Stonehenge is one of the most famous of all monuments dotted around the globe. It stands on Salisbury Plain, in the English county of Wiltshire, and its incredible giant stones can be seen from miles around. It is believed to have been built some 5,000 years ago in the late Neolithic period and the unique circle into which the stones are set, together with the many burial mounds, gives substance to the belief that it was once a burial ground of great importance, as well as the setting for special ceremonies. It draws over 800,000 tourists a year to see it in all of its glory; but right now it is at the centre of a bird conservation issue that has attracted huge social media attention recently.
Local farmer, Tim Daw, noticed the use of anti-bird mesh at the historic site, sharing pictures and in an irate post, he shared his thoughts of the netting on the stones, which is an ancestral nesting place for jackdaws: “I went nice and early as the sun was setting and took some photos of the various stones, which I am very interested in. I looked up at this stone and the sun was shining in this bird’s nest, but sadly it was underneath the meshing.” Tim questions the amount of damage the birds could be causing to warrant the use of anti-bird mesh: “Generally we don’t want anti-bird netting, it’s an ugly thing to do, and it’s got to be really necessary, and clearly here that is simply not the case.”
Tim explained the history of the birds nesting at the site, commenting: “At Stonehenge, these birds have been there for thousands of years, they are part of the monument and part of the culture. To have something very modern and inappropriate sort of breaks that spell of humans and nature, which I think that the builders of Stonehenge were connecting with. I think that is what people expect from Stonehenge is something very natural, not modern, and also to be in harmony with nature.”
Following Tim’s post, which went viral after being shared hundreds of times online, he said: “I didn’t set out to be a big campaigner about it, but there was a real organic reaction online.” Many people responded by agreeing that it was a “shame” and “just wrong” with the majority of the opinion that Stonehenge is about “nature and the natural world.”
A spokesperson for English Heritage also responded, explaining that the netting is part of a trial to help protect rare lichens as well as the stones themselves. “Jackdaws have still been seen nesting happily at Stonehenge this year. We welcome jackdaws to Stonehenge; but we also have to consider the conservation of the monument, particularly in certain locations.” They added: “We have conducted a trial with Historic England, which will be monitored over a full year cycle, to help protect rare lichens and the ancient stones from bird excrement, which over time will severely damage the stones themselves; so by placing a fine mesh screen underneath a small number of the monument’s lintels, prior to nesting season, this we feel is the best course of action to take.”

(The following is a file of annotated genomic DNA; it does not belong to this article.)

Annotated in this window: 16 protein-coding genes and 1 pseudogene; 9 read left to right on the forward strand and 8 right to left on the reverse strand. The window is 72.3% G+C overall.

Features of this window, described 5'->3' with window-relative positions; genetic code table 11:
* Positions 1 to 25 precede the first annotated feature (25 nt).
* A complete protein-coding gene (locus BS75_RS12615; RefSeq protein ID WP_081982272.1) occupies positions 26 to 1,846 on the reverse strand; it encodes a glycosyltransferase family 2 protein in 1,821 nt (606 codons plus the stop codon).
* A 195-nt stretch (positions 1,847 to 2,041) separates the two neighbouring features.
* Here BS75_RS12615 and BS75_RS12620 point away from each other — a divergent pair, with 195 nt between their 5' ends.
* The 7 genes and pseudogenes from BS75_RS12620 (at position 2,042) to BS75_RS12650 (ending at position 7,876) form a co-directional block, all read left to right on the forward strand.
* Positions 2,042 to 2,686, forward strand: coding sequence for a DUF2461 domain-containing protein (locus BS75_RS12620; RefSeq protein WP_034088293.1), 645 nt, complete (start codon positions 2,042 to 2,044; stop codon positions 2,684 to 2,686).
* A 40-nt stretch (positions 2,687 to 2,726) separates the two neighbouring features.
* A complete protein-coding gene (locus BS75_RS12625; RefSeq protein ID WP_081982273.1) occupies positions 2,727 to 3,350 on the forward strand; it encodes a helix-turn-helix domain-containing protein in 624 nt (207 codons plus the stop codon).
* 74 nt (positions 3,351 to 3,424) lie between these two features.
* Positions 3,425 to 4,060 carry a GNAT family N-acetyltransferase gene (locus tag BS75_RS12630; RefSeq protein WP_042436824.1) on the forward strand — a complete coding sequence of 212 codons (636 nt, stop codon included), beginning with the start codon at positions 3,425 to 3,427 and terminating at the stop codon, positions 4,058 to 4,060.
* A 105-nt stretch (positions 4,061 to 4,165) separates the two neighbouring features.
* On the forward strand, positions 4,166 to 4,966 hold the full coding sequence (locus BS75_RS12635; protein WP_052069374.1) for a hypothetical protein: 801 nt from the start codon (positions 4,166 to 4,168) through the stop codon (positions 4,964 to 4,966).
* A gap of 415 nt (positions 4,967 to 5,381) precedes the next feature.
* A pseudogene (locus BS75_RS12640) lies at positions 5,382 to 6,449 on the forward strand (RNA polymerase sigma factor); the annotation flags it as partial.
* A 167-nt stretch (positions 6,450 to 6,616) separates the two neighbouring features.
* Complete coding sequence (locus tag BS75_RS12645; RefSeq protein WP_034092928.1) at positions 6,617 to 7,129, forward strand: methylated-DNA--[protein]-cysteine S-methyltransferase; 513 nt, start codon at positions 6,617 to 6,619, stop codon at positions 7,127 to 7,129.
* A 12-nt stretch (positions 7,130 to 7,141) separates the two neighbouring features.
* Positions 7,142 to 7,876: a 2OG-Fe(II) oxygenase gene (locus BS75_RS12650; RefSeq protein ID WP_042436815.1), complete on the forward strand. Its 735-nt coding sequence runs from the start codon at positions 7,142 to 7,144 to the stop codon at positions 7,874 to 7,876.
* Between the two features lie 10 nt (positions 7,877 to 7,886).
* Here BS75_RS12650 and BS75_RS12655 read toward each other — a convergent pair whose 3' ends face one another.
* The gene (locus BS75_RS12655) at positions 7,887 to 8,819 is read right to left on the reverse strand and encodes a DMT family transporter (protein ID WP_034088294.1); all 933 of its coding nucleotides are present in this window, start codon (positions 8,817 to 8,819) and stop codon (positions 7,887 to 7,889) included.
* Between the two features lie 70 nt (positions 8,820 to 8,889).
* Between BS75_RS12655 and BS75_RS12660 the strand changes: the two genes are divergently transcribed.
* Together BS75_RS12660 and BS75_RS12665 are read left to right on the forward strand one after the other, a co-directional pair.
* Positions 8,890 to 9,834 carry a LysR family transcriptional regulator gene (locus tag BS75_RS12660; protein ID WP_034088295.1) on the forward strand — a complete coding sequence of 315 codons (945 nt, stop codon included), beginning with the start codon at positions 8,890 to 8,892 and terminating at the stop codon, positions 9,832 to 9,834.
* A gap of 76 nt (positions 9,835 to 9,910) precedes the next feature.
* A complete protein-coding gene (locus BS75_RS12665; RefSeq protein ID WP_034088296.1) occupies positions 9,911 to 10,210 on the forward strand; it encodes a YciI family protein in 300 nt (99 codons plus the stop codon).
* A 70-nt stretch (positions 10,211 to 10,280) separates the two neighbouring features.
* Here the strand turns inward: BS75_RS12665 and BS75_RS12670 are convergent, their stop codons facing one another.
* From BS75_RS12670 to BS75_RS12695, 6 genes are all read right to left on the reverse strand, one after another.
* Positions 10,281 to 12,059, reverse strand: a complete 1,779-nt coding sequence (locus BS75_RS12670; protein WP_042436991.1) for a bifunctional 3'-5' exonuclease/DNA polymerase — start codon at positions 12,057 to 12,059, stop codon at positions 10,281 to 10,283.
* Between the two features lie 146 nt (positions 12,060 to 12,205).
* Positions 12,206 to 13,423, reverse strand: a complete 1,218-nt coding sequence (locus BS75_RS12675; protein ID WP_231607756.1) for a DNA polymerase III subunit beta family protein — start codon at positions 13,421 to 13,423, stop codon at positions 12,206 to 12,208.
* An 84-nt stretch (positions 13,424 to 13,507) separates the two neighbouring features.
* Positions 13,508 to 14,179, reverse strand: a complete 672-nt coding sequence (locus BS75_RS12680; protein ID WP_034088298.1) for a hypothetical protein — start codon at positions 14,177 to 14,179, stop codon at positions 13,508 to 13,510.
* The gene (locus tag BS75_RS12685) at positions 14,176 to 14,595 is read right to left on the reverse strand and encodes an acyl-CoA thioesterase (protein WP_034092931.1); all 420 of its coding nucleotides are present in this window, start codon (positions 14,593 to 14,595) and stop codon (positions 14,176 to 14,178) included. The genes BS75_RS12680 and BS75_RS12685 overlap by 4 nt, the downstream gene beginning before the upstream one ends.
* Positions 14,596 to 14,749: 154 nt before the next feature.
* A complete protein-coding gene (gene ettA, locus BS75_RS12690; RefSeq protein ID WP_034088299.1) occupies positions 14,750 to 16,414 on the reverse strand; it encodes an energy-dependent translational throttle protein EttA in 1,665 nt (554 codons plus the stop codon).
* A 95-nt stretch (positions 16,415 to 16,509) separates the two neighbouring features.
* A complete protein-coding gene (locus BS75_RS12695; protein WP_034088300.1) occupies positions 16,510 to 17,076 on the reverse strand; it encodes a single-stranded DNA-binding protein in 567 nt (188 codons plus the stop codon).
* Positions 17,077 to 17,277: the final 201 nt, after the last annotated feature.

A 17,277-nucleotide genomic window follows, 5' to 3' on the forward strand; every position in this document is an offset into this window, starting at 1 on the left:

The jackdaws have been gathering on the stones for centuries, regularly building their nests and rearing their young in the many crevices to be found there. They tend to wait until the site closes every night, then fly down and feed on the scraps of food left behind by the day’s visitors. They are naturally friendly and inquisitive birds, possessing what are memorable and exclusive sets of behaviour patterns, in relation to walks, hops and flight. They are smaller and distinctive in appearance, when compared with other similar corvids, and they emit a very striking unforgettable high-pitched bark-like call. Their eyes are also a striking feature and the silver sheen behind their heads. They are extremely territorial birds and will see off other breeds, especially seagulls, who often approach the monument from nearby fields.
They genuinely seem to be able to recognise human faces, spotting and returning to people who have fed them in the past, from over 100 metres away. Although they have a somewhat sinister appearance, they are a handsome creature and they do love eye contact, not evident in many other bird types. Similar to magpies, the jackdaw is attracted to shiny objects, which hasn’t always helped their reputation and in the past they have actually been classed as vermin and as such, shot following poor grain harvests. Thankfully this has long since been rectified and they are now seen as useful in pest control.
The spectacular Stonehenge monument comprises of around 100 huge upright stones placed in a circular layout. Ancient Britons held strong beliefs with regards to the powers that the Sun and Moon were able to inflict, and held special ceremonies at the site in acknowledgement of the fact on the longest and shortest days of the year, a practice which continues into the modern day. In 1986 Stonehenge was added to the UNESCO register of World Heritage sites, giving it long-term protection.
In legend, it is often said that were the ravens ever to leave the Tower of London, then the whole kingdom would fall. It may only be legend, but perhaps English Heritage should consider what the consequences might be, should their actions drive the jackdaw away from an equally famous site!